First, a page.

When eminent American scientist Edward O. Wilson called recently for science and religion to unite to save the planet, he seemed to be breaking ranks with his peers.

Here was a Pulitzer-prize winning Harvard professor, widely held to be the father of biodiversity, speaking in respectful tones about the power of religion and belief.

Baptist-raised but a non-believer, Wilson is disinclined to claim the intellectual high road. So what if his belief in evolution runs counter to the evangelical's belief in creation? "I may be wrong, you may be wrong," he said in an interview. "We may both be partly right."

We've been more accustomed, in recent times, to scientists being downright rude about religion, dismissing it as superstitious nonsense. As Nobel laureate Herbert A. Hauptman said recently, science and faith "are simply incompatible. There's no getting around it."

But I don't think he's been trying hard enough. "Does there truly exist an insuperable contradiction between religion and science?" Einstein asked in a 1930 article. "Can religion be superseded by science? The answers to these questions have, for centuries, given rise to considerable dispute and, indeed, bitter fighting. Yet, in my own mind there can be no doubt that in both cases a dispassionate consideration can only lead to a negative answer."

Einstein didn't go along with the widely held view of many "advanced minds" that there was an irreconcilable conflict between knowledge and belief.

While it was true that convictions could best be supported with experience and clear thinking, he wrote, "those convictions which are necessary and determinant for our conduct and judgments cannot be found solely along this solid scientific way".

Which was to say, science is all very well, but what of morality, beauty, purpose, art?

Indeed, though Einstein preferred what he called "cosmic religious feeling" to the idea of a personal God, he credited the greatest achievements of science to individuals "imbued with the truly religious conviction that this universe of ours is something perfect and susceptible to the rational striving for knowledge".

When Copernicus hypothesised that the planets went around the sun rather than earth, it wasn't based on empirical evidence but on his conviction that God had made the world mathematically precise, and therefore the mathematically simpler sun-centred system was more logical.

Isaac Newton was a devout Christian who believed that scientific study would lead to God. "This most beautiful system of sun, planets, and comets could only proceed from the counsel and dominion of an intelligent and power Being," he wrote.

Johannes Kepler, who discovered that the orbits of the planets are ellipses rather than circles, was also driven by his religious faith.

This "deep conviction for the rationality of the universe", wrote Einstein, was the strongest and noblest motivation for scientific research.

No wonder then that some scientists display the same religious fervour and dogmatism they despise in evangelicals, arrogantly insisting that science, and only science, has the answers to the universe and the human condition.

Take, for example, the scientific controversy over string theory, which, not so long ago, was considered the answer to that Holy Grail of scientific endeavour: the theory of everything.

Dreamed up by a group of scientists in the 1980s, string theory proposes that matter is made up of very small threads of energy that vibrate, rather than small dot-like entities. How a string vibrates decides whether it becomes a neutron, or something else - a bit like a symphony, the scientists explained, with notes being produced by strings vibrating in different ways.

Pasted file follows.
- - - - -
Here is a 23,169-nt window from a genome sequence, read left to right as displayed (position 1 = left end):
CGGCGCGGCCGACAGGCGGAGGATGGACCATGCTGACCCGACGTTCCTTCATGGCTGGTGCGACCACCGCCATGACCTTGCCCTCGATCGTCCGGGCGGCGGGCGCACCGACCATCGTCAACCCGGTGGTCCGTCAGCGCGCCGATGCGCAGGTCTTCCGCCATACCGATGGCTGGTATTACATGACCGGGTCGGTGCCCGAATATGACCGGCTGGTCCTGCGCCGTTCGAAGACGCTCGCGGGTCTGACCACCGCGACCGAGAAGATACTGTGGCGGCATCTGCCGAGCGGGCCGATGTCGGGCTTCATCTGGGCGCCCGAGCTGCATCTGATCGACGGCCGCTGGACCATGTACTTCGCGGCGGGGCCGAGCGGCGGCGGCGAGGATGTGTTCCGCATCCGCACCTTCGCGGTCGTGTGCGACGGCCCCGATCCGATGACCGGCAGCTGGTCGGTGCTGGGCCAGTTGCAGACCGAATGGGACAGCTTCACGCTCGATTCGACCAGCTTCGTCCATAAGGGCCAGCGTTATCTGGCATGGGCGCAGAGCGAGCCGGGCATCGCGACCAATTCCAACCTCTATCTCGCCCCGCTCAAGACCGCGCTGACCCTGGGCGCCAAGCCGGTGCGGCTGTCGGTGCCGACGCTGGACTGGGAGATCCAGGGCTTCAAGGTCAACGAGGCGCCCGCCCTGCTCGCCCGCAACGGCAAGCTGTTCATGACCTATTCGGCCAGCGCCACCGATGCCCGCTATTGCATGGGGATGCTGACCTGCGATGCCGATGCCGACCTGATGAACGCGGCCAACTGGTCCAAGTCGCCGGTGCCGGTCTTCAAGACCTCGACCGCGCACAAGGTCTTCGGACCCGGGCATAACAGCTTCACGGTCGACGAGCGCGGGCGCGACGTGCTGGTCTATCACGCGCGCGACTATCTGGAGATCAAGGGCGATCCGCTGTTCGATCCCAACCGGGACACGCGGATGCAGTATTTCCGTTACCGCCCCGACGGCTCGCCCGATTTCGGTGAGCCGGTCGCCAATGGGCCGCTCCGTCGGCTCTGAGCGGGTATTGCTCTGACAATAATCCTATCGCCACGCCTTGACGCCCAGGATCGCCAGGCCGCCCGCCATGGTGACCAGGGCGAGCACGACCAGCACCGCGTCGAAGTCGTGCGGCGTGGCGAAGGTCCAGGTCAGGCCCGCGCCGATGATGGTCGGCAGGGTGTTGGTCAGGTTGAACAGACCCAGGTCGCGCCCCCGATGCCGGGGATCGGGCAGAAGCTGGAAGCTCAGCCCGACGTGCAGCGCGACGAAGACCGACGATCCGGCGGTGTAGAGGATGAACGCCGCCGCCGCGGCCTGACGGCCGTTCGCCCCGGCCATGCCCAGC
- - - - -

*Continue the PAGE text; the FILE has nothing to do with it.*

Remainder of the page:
The trouble was that to make their equations work, scientists had to add another six dimensions to the universe. And they also predicted the existence of an almost infinite number of universes, parallel to our own.

That we can't see these other dimensions; that not one practical observation has been produced to support the theory; and that a few notable physicists are now characterising string theory as "quasi-theology", hasn't dented the enthusiasm of those scientists who have devoted their lives to the theory. They have faith, you see. They believe in their theory despite an inconvenient lack of evidence.

But if science and religion have had a rocky relationship, especially since Darwin's evolutionary theory put the cat among the finches, a few scientists are now trying to call a truce.

One of them is Dr Francis Collins, director of the National Human Genome Research Project in the US, a born-again Christian who believes in evolution and the resurrection, and the author of a new book, The Language of God: A Scientist Presents Evidence for Belief, which urges both sides to "abandon the battlements".

Collins wants his fellow scientists to get past their arrogant assumption about religion - and he urges the most pious of his fellow believers to stop looking at scientific inquiry as blasphemous.

Two other scientists - Harvard astronomer Owen Gingrich and Stanford biologist Joan Roughgarden - are publishing books about God and science. And Harvard has set up a chair for a professor of religion and science, and is mooting plans to require undergraduates to study religion.

The Pope, too, is on the case. His speech at the University of Regensburg in Germany last month, though noted more for inflaming Muslim sensibilities, was more critical of the West for its tendency to separate faith and reason. He argued that faith has a role to play in "the universe of reason".

I'm sure he would have agreed with Einstein when he said that: "Science without religion is lame, religion without science is blind."